Research indicates that females' economic negotiated outcomes are generally worse than those of males. However, this research has also noted several circumstances when females' economic outcomes are at least as good as those of males. In the present study, we explore this equivocal pattern of outcomes with a focus on concessions that females make as they negotiate with males over two media, audio and instant messaging (IM). We proposed and tested a model to explain these concessions and how they are influenced by elements of the negotiation context, including the medium, resource power, and the degree that positive affect is communicated by males to females. Our predictions are based on role congruity theory. We predicted and found that females tend to have poorer economic negotiated outcomes due to greater concession making when they use an audio rather than IM media and when they have more resource power. In addition, we found that females tend to fare poorer economically with the combination of having more resource power and negotiating using audio, than would be expected based on the simple sum of the effects of resource power and using audio. Finally, we found that when females have resource power and positive affect is communicated by their male partners, females tend to fare better economically. These findings suggest choices that both females and males can make so as to enhance their economic outcomes. For example, when they can choose the negotiation medium, females should choose to negotiate over IM rather than audio, while males should choose audio rather than IM.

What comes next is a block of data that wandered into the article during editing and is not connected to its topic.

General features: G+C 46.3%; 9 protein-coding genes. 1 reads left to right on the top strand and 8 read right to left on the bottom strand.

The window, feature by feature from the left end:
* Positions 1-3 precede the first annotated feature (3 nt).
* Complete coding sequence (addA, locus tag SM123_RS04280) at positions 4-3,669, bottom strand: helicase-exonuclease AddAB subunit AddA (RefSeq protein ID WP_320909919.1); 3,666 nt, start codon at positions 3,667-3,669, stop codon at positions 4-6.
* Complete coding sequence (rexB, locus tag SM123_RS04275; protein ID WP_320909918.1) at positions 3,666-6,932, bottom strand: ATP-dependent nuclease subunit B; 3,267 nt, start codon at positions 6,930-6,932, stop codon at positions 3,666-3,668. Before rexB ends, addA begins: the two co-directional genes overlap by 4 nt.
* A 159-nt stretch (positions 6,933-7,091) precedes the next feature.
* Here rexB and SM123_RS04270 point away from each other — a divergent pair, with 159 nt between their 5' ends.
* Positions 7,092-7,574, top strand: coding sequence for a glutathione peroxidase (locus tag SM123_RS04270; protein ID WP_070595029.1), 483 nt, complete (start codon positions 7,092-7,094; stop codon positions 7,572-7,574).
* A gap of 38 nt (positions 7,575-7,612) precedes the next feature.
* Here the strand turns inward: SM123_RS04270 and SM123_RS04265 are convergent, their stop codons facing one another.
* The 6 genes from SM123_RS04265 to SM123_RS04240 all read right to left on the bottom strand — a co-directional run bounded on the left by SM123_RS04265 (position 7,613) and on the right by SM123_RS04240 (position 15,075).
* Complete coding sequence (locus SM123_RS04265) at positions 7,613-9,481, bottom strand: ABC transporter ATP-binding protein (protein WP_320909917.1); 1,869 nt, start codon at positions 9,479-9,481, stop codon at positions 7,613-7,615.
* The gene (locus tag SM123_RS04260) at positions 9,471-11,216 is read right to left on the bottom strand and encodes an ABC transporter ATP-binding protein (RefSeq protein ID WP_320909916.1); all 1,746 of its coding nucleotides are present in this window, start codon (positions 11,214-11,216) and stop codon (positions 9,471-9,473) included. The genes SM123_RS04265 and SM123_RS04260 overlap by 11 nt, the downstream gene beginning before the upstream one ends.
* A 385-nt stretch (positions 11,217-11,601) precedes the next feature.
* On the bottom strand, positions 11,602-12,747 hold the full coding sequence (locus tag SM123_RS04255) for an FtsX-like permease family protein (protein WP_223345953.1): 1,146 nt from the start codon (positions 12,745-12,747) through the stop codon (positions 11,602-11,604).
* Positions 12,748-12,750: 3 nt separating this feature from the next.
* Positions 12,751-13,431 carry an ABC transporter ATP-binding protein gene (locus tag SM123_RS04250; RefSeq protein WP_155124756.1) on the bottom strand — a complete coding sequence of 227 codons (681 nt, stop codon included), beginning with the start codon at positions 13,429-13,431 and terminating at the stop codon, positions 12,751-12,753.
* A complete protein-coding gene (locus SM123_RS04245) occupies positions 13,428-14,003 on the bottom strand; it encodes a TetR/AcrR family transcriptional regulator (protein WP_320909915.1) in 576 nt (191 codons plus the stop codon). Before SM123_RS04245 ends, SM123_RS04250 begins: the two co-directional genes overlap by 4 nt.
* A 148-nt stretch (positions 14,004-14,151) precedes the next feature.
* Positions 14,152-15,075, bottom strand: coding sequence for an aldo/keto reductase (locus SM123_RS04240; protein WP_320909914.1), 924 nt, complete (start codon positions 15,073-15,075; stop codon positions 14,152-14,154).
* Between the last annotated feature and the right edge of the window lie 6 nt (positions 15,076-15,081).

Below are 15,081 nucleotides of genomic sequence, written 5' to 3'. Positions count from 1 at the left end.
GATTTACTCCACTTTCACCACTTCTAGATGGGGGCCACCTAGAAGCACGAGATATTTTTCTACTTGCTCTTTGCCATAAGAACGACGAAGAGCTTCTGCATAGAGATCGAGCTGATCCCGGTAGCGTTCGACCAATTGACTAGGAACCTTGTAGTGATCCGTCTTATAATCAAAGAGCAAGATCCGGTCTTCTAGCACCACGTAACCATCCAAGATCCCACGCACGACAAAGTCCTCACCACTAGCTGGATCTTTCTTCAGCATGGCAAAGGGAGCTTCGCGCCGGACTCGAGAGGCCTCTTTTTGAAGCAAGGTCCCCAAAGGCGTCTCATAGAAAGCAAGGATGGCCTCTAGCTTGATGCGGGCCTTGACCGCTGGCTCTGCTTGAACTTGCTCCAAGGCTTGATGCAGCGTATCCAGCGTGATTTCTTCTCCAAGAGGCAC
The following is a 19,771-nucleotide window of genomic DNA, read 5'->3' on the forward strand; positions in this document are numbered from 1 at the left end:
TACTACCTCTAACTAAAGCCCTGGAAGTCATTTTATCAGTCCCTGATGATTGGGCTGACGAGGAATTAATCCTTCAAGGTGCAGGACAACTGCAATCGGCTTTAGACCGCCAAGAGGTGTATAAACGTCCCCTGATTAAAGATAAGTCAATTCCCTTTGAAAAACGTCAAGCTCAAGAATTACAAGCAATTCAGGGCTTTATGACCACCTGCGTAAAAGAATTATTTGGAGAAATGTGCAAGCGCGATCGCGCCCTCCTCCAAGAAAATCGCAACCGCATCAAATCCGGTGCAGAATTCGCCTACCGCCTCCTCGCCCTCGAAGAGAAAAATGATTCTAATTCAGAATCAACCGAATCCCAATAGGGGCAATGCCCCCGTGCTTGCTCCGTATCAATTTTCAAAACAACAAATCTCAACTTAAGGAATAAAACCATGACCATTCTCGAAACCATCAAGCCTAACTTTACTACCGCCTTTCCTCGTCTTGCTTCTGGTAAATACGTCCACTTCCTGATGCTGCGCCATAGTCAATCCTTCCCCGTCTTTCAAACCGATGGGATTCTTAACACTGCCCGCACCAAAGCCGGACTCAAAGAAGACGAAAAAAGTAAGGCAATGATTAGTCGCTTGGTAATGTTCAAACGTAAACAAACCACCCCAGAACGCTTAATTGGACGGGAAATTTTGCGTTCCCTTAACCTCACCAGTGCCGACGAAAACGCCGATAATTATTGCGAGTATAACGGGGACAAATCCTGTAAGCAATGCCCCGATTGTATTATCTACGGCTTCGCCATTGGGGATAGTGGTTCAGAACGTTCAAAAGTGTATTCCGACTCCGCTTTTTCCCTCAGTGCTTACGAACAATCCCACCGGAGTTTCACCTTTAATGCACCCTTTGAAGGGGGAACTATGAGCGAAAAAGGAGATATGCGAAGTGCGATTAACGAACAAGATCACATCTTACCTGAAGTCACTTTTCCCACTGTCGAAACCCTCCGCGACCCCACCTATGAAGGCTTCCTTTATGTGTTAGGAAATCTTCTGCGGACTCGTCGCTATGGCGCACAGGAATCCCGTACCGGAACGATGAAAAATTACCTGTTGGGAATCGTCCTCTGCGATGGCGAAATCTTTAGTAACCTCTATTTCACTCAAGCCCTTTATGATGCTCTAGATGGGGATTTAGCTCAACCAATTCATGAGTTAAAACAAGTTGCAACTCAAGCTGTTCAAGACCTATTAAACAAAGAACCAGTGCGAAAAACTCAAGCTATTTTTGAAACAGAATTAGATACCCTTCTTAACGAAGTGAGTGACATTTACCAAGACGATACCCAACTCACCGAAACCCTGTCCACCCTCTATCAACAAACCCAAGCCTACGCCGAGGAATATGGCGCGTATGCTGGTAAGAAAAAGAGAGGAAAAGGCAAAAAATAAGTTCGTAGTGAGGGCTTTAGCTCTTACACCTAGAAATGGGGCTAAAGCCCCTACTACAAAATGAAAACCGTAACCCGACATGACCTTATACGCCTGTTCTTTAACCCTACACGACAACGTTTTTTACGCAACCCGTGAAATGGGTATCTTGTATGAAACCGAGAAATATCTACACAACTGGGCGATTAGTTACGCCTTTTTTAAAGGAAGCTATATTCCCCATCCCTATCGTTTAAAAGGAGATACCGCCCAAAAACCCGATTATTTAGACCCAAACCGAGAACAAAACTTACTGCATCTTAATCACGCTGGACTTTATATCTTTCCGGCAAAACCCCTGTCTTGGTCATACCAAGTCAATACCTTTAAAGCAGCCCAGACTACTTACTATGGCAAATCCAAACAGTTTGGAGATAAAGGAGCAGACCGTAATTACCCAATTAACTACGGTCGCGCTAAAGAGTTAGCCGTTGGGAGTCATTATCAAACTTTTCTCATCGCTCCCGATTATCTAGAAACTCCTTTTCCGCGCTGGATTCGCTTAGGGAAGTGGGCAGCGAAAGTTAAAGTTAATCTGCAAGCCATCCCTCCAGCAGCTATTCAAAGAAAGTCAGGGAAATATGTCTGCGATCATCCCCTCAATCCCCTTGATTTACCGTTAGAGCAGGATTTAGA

Decision Sciences – Wiley
Published: Jan 1, 2018
Keywords: ; ; ; ; ; ; ;
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